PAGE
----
INDEX CREATION SUGGESTIONS RELATED TO DATABASE PERFORMANCE · The columns at the beginning of an index are the most "common". The most "common" columns are those where reports are selecting columns with no ranges - the where clause for these columns is an "equal to" expression. Rearrange columns of an index to match the selection criteria.
For example, if a select statement is written to include columns 1 and 2 with "equal to" expressions in the where clause and column 3 and 4 are selected with value ranges, then the index should be created with columns in the sequence of 1,2,3,4. · Columns towards the end of the index are either infrequently used in selects or are part of reporting selects that involve ranges of values. TABLE TYPE SUGGESTIONS RELATED TO DATABASE PERFORMANCE ·
Use VIEW tables to effectively join and "denormalize" related tables that are taking large amounts of time to select for reporting.
For example, at times where highly accessed tables normalize description text into one table and the header data into another table, it may make sense to create a view table that joins the relevant fields of the two associated with a poor performing ABAP. For POOL tables that contain large amounts of data and are highly accessed, convert the pooled table into a transparent table and add an index. POOLED tables are supposed to be collections of smaller tables that are quickly accessed from the database or are completely buffered in memory. Pooled tables containing more than a few hundred rows and are accessed many times in a report or transaction are candidates for POOL to TRANSPARENT Conversion. For example, table A053 contains tax jurisdiction condition information and are accessed more than ten times in the sales order create transaction. If the entire United States tax codes are loaded into these condition tables, the time to save a sales order increases to unacceptable levels. Converting the tax condition table to transparent and creating an index based upon the key fields, decreases processing time from minutes to seconds.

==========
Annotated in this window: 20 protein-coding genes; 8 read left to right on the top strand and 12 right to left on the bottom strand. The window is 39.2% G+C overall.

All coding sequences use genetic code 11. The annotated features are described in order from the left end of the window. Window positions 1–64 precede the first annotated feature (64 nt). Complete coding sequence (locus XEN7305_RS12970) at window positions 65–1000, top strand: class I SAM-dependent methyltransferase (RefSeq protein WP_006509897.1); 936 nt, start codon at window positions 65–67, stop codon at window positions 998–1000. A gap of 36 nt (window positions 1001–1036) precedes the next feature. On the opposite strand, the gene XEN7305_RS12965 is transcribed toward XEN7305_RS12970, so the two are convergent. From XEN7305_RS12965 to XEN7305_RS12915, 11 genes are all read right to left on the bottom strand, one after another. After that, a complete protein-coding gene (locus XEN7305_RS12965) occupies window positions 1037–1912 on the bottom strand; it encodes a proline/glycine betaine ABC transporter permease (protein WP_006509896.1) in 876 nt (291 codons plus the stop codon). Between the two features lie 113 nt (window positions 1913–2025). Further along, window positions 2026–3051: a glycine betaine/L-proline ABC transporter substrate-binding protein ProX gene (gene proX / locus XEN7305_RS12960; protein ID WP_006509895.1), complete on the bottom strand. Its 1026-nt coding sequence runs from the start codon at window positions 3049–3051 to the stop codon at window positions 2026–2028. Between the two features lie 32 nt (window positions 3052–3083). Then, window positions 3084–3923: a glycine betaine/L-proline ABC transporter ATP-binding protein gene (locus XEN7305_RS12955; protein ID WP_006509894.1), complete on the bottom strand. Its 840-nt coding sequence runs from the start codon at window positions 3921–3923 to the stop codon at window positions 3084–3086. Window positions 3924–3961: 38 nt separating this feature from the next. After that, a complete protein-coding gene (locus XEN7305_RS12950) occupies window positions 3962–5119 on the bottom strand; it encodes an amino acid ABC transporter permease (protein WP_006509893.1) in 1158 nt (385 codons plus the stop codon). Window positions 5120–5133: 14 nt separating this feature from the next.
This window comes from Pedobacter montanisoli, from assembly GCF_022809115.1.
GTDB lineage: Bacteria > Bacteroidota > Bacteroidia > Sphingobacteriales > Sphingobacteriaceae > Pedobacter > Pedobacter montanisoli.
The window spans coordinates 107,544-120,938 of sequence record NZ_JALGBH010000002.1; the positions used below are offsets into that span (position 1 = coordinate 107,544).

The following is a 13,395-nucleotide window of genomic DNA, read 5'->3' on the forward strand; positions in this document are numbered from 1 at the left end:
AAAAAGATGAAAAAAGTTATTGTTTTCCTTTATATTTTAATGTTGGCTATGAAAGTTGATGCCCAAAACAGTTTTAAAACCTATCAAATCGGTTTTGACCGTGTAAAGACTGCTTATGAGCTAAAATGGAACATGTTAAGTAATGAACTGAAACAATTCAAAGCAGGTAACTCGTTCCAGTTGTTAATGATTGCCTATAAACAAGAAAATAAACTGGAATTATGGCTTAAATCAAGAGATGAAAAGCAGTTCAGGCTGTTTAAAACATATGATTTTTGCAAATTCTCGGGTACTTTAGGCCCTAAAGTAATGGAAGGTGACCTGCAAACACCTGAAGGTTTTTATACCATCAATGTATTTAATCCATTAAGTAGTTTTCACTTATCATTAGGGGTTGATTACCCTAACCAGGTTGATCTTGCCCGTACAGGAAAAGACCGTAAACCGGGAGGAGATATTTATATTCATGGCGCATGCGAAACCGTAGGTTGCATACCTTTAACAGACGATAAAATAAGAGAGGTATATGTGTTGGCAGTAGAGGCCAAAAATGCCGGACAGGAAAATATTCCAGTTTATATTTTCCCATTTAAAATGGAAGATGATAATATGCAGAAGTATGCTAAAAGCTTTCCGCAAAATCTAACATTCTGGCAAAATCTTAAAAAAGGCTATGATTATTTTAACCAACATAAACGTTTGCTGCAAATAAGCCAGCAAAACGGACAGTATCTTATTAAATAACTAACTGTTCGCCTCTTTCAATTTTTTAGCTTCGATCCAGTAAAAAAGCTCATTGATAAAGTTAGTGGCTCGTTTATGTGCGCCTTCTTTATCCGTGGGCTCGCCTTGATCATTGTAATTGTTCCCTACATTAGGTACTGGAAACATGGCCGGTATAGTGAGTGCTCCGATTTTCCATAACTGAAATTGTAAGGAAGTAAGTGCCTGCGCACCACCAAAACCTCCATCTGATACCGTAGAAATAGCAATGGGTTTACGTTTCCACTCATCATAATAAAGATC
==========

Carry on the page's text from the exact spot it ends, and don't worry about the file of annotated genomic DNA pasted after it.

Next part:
· Do not allow the use of LIKE in an SAP SQL statement accessing a large table.
· Use internal tables in ABAPs to preselect values once and store values in memory for sorting and searching purposes (this is an assumption stated at the beginning of this discussion).
· Avoid logical databases when not processing all row s of a table. In fact, a logical database is merely a group of nested SAP SQL SELECT statements. In general, when processing a small number of rows in a larger table is required, the use of internal tables and NOT using a logical database or nested selects will be much better for performance.